WASHINGTON — As mourning bells tolled, President Trump marked his first 9/11 anniversary Monday by avoiding talk of politics and paying tribute to those who lost their lives in the fateful terrorist attacks of 16 years ago.
"On that day not only did the world change, but we all changed," Trump said during a ceremony at the Pentagon, one of the targets of hijacked airplanes on Sept. 11, 2001. "Our eyes were opened to the depths of the evil we face."
While Trump has injected politics into previous ceremonial occasions – such as a Boy Scouts Jamboree in July in which the president eschewed tradition to jab the media and political opponents – he kept a somber tone to commemorate the anniversary of 9/11.
The first-year president honored those who lost their lives in the attacks. "We mourn them, we honor them, and we pledge to never, ever forget them," he said.
Members of the crowd could be seen praying. As U.S. flags flew at half-mast at the White House, a bugler played Taps to end the brief ceremony.
Trump, who has loudly criticized the policies of predecessors George W. Bush and Barack Obama over post-9/11 wars in Afghanistan and Iraq, avoided those subjects in his remarks.
Instead, he praised military personnel who are carrying on the fight against terrorism across the globe, and vowed to defeat "horrible, horrible enemies" who threaten the United States.
"Enemies like we have never seen before," Trump said, later adding: "America does not bend. We do not waver. And we will never, ever yield."
Earlier at the White House, the president led his staff in a minute of silence Monday morning, the 16th anniversary of the attacks.
A bell tolled for the dead as the president and first lady Melania Trump stood in prayer on the South Lawn at 8:46 p.m., the minute the first of four hijacked planes slammed into the World Trade Center in New York City on Sept. 11, 2001.
Some 100 White House staff members, from apron-wearing members of the kitchen staff to top aides in business suits, gathered on the South Lawn for what has become the traditional moment of silence for the victims of 9/11.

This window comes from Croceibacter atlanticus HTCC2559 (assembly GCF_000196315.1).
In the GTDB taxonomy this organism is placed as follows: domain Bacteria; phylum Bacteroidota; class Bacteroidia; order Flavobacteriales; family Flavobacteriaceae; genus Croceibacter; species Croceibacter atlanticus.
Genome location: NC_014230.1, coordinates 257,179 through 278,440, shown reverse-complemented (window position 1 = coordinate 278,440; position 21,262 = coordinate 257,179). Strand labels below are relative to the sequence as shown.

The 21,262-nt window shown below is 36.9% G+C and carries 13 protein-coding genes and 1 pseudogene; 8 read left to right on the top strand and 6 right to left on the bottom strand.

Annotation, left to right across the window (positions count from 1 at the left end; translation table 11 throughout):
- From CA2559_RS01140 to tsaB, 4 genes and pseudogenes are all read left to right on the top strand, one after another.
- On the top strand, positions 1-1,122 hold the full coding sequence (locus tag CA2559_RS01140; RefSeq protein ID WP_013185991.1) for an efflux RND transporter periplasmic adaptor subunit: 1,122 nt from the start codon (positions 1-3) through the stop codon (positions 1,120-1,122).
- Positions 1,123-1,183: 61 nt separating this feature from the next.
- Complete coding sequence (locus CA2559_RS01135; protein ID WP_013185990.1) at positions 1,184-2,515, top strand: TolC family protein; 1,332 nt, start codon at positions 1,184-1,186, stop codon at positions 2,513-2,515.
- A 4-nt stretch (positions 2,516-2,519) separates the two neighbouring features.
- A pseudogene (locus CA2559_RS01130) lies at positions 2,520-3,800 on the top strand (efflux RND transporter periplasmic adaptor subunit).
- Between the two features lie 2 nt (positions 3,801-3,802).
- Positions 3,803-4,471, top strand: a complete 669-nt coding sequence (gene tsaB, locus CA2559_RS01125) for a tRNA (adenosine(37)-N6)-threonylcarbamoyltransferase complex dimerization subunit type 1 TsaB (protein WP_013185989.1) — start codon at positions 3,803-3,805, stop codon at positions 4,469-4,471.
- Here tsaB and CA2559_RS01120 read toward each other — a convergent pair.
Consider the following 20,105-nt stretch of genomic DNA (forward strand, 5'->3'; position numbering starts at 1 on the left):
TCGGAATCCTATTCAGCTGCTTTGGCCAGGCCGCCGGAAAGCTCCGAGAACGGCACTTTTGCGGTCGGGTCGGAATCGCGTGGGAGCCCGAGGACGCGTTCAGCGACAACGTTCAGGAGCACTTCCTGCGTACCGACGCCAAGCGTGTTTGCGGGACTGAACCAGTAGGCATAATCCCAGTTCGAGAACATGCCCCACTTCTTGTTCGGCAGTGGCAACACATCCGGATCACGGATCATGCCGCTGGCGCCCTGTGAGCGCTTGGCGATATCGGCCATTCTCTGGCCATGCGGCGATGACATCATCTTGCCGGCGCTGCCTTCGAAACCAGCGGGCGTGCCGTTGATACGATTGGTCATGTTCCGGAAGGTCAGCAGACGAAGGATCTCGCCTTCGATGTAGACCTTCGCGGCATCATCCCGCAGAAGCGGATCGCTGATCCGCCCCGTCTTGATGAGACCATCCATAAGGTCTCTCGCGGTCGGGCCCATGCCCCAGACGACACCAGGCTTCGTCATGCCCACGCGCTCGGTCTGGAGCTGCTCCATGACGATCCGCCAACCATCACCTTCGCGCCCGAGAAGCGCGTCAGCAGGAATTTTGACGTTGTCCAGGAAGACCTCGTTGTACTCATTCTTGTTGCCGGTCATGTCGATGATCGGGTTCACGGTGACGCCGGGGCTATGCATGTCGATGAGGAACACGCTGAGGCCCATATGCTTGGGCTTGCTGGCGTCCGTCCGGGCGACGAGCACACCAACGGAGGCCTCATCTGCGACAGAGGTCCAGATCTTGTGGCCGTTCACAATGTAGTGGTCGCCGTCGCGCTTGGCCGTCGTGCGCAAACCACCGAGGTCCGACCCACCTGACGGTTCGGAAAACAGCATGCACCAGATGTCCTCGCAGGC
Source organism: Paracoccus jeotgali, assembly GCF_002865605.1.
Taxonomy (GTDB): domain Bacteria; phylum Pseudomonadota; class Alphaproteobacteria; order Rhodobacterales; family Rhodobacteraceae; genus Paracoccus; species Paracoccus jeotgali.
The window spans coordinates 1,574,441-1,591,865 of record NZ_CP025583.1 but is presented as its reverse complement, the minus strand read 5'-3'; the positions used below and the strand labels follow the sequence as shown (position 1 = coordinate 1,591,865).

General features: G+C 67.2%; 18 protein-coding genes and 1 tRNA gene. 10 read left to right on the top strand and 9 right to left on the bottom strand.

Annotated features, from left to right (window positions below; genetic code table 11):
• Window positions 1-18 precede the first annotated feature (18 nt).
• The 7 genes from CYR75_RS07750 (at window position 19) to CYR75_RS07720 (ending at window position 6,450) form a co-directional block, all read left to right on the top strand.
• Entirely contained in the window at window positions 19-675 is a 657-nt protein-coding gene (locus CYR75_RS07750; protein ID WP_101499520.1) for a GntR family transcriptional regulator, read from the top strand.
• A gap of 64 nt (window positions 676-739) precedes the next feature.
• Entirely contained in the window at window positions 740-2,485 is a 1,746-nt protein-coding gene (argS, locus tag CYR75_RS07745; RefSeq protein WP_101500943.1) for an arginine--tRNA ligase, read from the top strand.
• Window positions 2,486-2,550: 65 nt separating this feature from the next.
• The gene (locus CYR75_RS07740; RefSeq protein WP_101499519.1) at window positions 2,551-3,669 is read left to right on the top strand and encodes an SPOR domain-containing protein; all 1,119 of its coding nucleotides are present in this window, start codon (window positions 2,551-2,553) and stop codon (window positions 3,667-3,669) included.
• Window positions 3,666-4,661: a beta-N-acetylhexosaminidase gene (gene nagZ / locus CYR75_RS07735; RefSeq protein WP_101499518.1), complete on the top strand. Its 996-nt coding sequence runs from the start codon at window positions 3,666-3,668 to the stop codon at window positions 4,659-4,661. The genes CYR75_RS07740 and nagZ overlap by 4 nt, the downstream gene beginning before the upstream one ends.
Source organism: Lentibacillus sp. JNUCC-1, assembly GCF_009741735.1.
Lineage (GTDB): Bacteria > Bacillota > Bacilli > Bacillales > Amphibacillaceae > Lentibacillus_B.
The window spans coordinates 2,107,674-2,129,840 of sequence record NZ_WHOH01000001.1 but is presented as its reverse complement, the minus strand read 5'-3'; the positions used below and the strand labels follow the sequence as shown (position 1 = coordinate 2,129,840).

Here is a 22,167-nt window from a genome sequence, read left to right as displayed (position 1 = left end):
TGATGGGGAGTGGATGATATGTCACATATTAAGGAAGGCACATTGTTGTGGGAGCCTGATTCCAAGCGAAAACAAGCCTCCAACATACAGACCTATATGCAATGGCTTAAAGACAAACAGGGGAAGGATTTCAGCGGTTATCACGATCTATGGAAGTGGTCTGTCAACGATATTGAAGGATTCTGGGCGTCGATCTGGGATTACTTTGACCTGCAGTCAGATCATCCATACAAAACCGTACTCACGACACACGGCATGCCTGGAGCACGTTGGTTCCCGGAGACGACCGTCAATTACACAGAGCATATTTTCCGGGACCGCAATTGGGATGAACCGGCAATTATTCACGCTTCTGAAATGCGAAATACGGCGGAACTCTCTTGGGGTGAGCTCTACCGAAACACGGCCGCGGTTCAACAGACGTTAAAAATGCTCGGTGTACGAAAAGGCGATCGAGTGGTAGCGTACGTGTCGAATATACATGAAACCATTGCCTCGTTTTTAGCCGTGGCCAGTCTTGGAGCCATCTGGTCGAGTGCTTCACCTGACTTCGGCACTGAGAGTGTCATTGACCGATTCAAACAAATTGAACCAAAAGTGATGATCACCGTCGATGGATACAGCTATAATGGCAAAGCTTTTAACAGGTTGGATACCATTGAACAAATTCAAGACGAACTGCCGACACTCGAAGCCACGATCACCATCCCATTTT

Vice President Pence, meanwhile, traveled to a memorial ceremony at a third attack site, the field in Pennsylvania where a plane apparently aimed at Washington crashed as passengers tried to wrest control of it away from hijackers.
At the Pentagon, soldiers draped a flag over the wall hit by another of the hijacked planes. The president and first lady placed a large white wreath at the Pentagon's 9/11 Memorial.
Defense Secretary James Mattis and Gen. Joseph Dunford, chairman of the Joint Chiefs of Staff, also spoke at the Pentagon, and warned that battles against terrorism go on, including military conflicts in Afghanistan and Iraq.
"We are steadfastly committed to seeing it through, as President Trump has made abundantly clear," Mattis said.
In his remarks, Trump pledged continued federal help for the victims of hurricanes Irma and Harvey, as well as the survivors of 9/11 and the military action that followed it.
Trump also honored the everyday Americans who fell in the attacks on the World Trade Center and the Pentagon.
In praising military personnel and first responders who have fought in the years since, Trump said that "our values will endure, our people will thrive, our nation will prevail, and the memory of our loved ones will never, ever die."
The 9/11 anniversary "is an occasion that is extraordinary," Trump said, "and it will always be extraordinary."